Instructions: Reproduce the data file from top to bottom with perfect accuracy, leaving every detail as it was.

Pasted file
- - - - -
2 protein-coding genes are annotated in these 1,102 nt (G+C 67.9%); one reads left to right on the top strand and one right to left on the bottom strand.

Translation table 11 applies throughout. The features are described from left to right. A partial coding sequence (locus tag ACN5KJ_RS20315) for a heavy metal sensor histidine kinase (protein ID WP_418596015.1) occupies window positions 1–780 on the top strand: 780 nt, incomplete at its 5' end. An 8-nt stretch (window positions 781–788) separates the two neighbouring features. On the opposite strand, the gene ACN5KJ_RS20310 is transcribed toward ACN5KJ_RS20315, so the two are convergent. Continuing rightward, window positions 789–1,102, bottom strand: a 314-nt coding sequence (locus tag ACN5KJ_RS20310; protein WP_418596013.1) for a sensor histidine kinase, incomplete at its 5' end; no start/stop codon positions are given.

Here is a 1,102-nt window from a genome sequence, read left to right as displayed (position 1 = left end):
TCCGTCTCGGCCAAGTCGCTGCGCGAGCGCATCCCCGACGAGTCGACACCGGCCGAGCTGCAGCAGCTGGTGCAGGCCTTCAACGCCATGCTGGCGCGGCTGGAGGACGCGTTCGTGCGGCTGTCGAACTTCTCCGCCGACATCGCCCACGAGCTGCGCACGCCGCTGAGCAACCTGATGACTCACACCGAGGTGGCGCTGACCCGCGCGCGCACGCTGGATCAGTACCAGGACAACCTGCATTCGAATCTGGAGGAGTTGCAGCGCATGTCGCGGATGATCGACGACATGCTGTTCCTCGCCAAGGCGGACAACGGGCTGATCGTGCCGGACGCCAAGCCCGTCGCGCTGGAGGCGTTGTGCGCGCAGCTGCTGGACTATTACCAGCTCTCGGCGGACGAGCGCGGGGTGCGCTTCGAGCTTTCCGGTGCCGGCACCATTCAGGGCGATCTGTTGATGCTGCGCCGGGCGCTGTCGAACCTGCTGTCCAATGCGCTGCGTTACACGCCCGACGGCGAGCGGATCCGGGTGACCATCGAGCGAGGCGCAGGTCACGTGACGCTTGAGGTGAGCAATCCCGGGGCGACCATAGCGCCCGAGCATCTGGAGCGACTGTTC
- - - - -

2 protein-coding genes are annotated in these 1,102 nt (G+C 67.9%); one reads left to right on the top strand and one right to left on the bottom strand.

Translation table 11 applies throughout. The features are described from left to right. A partial coding sequence (locus tag ACN5KJ_RS20315) for a heavy metal sensor histidine kinase (protein ID WP_418596015.1) occupies window positions 1–780 on the top strand: 780 nt, incomplete at its 5' end. An 8-nt stretch (window positions 781–788) separates the two neighbouring features. On the opposite strand, the gene ACN5KJ_RS20310 is transcribed toward ACN5KJ_RS20315, so the two are convergent. Continuing rightward, window positions 789–1,102, bottom strand: a 314-nt coding sequence (locus tag ACN5KJ_RS20310; protein WP_418596013.1) for a sensor histidine kinase, incomplete at its 5' end; no start/stop codon positions are given.

Here is a 1,102-nt window from a genome sequence, read left to right as displayed (position 1 = left end):
TCCGTCTCGGCCAAGTCGCTGCGCGAGCGCATCCCCGACGAGTCGACACCGGCCGAGCTGCAGCAGCTGGTGCAGGCCTTCAACGCCATGCTGGCGCGGCTGGAGGACGCGTTCGTGCGGCTGTCGAACTTCTCCGCCGACATCGCCCACGAGCTGCGCACGCCGCTGAGCAACCTGATGACTCACACCGAGGTGGCGCTGACCCGCGCGCGCACGCTGGATCAGTACCAGGACAACCTGCATTCGAATCTGGAGGAGTTGCAGCGCATGTCGCGGATGATCGACGACATGCTGTTCCTCGCCAAGGCGGACAACGGGCTGATCGTGCCGGACGCCAAGCCCGTCGCGCTGGAGGCGTTGTGCGCGCAGCTGCTGGACTATTACCAGCTCTCGGCGGACGAGCGCGGGGTGCGCTTCGAGCTTTCCGGTGCCGGCACCATTCAGGGCGATCTGTTGATGCTGCGCCGGGCGCTGTCGAACCTGCTGTCCAATGCGCTGCGTTACACGCCCGACGGCGAGCGGATCCGGGTGACCATCGAGCGAGGCGCAGGTCACGTGACGCTTGAGGTGAGCAATCCCGGGGCGACCATAGCGCCCGAGCATCTGGAGCGACTGTTC